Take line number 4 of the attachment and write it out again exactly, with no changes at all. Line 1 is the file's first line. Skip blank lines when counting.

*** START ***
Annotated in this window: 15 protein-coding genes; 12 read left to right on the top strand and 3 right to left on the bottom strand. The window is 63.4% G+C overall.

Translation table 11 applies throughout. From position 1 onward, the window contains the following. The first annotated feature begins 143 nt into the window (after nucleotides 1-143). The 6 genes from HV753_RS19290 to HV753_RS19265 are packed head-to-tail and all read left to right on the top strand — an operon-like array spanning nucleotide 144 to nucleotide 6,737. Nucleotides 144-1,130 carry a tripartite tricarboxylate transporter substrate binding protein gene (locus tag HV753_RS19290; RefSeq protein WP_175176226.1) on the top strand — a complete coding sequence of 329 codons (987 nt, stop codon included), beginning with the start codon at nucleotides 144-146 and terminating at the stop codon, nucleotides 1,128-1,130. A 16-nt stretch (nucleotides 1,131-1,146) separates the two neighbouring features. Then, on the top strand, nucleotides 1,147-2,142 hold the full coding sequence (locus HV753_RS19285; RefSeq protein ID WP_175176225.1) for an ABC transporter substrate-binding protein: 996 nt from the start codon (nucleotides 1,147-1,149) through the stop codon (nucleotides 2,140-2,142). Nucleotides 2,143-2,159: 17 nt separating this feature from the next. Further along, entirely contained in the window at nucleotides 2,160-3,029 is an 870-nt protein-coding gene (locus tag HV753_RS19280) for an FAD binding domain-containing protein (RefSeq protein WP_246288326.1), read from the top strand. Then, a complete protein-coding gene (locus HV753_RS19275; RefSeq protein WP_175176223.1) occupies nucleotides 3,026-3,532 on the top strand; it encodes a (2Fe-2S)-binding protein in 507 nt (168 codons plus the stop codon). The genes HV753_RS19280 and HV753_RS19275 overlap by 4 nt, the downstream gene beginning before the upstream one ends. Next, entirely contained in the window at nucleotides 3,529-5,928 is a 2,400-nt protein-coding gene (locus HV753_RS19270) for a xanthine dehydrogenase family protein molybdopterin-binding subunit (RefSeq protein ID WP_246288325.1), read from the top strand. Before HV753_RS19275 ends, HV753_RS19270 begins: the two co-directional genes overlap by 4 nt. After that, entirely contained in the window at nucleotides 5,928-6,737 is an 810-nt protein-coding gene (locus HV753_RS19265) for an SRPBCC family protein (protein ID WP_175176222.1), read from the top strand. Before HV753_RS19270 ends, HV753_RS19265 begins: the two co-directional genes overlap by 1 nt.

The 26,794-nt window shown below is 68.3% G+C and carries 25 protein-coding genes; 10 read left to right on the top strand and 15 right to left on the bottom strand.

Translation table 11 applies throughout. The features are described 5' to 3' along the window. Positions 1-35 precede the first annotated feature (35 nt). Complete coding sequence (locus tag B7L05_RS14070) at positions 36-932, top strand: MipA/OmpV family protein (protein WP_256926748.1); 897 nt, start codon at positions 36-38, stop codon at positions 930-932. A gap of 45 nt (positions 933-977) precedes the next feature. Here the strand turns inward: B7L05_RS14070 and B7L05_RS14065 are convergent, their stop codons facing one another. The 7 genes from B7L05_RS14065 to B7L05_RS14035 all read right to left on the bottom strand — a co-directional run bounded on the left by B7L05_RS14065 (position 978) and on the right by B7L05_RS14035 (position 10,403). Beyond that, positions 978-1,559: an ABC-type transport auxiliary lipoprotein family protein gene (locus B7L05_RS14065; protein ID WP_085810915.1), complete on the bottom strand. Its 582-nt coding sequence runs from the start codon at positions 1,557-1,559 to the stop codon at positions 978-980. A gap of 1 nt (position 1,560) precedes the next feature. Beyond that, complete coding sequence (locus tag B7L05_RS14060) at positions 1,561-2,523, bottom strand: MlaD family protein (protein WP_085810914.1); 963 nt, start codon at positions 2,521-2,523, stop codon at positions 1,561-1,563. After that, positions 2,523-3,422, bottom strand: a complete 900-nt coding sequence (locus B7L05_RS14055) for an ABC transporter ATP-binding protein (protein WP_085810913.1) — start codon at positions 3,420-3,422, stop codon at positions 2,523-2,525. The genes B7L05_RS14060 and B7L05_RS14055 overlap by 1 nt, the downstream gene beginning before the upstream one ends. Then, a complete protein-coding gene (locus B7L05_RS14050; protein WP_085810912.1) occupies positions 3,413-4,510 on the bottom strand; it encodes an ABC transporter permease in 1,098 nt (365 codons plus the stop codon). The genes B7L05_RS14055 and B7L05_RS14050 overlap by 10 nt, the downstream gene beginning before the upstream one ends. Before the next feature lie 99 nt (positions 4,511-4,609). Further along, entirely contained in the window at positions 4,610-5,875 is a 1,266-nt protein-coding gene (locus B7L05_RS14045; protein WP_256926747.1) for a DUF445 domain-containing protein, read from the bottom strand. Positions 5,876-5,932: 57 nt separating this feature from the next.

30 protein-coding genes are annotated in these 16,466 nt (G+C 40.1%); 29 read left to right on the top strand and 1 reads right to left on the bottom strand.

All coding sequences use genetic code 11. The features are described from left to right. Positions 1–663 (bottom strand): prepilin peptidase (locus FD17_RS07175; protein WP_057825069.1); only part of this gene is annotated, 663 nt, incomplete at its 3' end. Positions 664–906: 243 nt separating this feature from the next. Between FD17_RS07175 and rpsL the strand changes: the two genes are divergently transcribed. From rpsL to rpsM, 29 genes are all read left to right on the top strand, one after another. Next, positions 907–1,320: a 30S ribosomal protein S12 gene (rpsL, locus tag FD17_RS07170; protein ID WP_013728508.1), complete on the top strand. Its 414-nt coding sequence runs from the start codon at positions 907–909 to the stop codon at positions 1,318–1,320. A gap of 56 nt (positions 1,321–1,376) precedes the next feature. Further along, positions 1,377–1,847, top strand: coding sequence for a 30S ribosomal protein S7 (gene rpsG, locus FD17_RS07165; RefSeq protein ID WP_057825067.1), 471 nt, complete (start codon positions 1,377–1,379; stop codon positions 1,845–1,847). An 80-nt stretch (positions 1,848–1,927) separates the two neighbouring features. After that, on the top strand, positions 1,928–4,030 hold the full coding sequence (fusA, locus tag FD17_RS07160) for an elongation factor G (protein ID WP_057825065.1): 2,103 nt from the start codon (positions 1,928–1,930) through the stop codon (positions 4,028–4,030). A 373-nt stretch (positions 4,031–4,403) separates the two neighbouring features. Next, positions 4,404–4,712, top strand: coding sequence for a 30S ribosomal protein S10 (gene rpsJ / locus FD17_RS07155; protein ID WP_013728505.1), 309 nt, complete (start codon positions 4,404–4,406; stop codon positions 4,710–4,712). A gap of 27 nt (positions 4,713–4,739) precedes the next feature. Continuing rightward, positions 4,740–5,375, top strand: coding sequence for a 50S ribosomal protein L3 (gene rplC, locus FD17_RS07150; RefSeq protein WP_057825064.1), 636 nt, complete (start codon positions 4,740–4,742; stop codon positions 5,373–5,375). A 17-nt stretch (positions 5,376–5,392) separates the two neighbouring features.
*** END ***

Translation table 11 applies throughout. The features are described 5' to 3' along the window. Positions 1-35 precede the first annotated feature (35 nt). Complete coding sequence (locus tag B7L05_RS14070) at positions 36-932, top strand: MipA/OmpV family protein (protein WP_256926748.1); 897 nt, start codon at positions 36-38, stop codon at positions 930-932. A gap of 45 nt (positions 933-977) precedes the next feature. Here the strand turns inward: B7L05_RS14070 and B7L05_RS14065 are convergent, their stop codons facing one another. The 7 genes from B7L05_RS14065 to B7L05_RS14035 all read right to left on the bottom strand — a co-directional run bounded on the left by B7L05_RS14065 (position 978) and on the right by B7L05_RS14035 (position 10,403). Beyond that, positions 978-1,559: an ABC-type transport auxiliary lipoprotein family protein gene (locus B7L05_RS14065; protein ID WP_085810915.1), complete on the bottom strand. Its 582-nt coding sequence runs from the start codon at positions 1,557-1,559 to the stop codon at positions 978-980. A gap of 1 nt (position 1,560) precedes the next feature. Beyond that, complete coding sequence (locus tag B7L05_RS14060) at positions 1,561-2,523, bottom strand: MlaD family protein (protein WP_085810914.1); 963 nt, start codon at positions 2,521-2,523, stop codon at positions 1,561-1,563. After that, positions 2,523-3,422, bottom strand: a complete 900-nt coding sequence (locus B7L05_RS14055) for an ABC transporter ATP-binding protein (protein WP_085810913.1) — start codon at positions 3,420-3,422, stop codon at positions 2,523-2,525. The genes B7L05_RS14060 and B7L05_RS14055 overlap by 1 nt, the downstream gene beginning before the upstream one ends. Then, a complete protein-coding gene (locus B7L05_RS14050; protein WP_085810912.1) occupies positions 3,413-4,510 on the bottom strand; it encodes an ABC transporter permease in 1,098 nt (365 codons plus the stop codon). The genes B7L05_RS14055 and B7L05_RS14050 overlap by 10 nt, the downstream gene beginning before the upstream one ends. Before the next feature lie 99 nt (positions 4,511-4,609). Further along, entirely contained in the window at positions 4,610-5,875 is a 1,266-nt protein-coding gene (locus B7L05_RS14045; protein WP_256926747.1) for a DUF445 domain-containing protein, read from the bottom strand. Positions 5,876-5,932: 57 nt separating this feature from the next.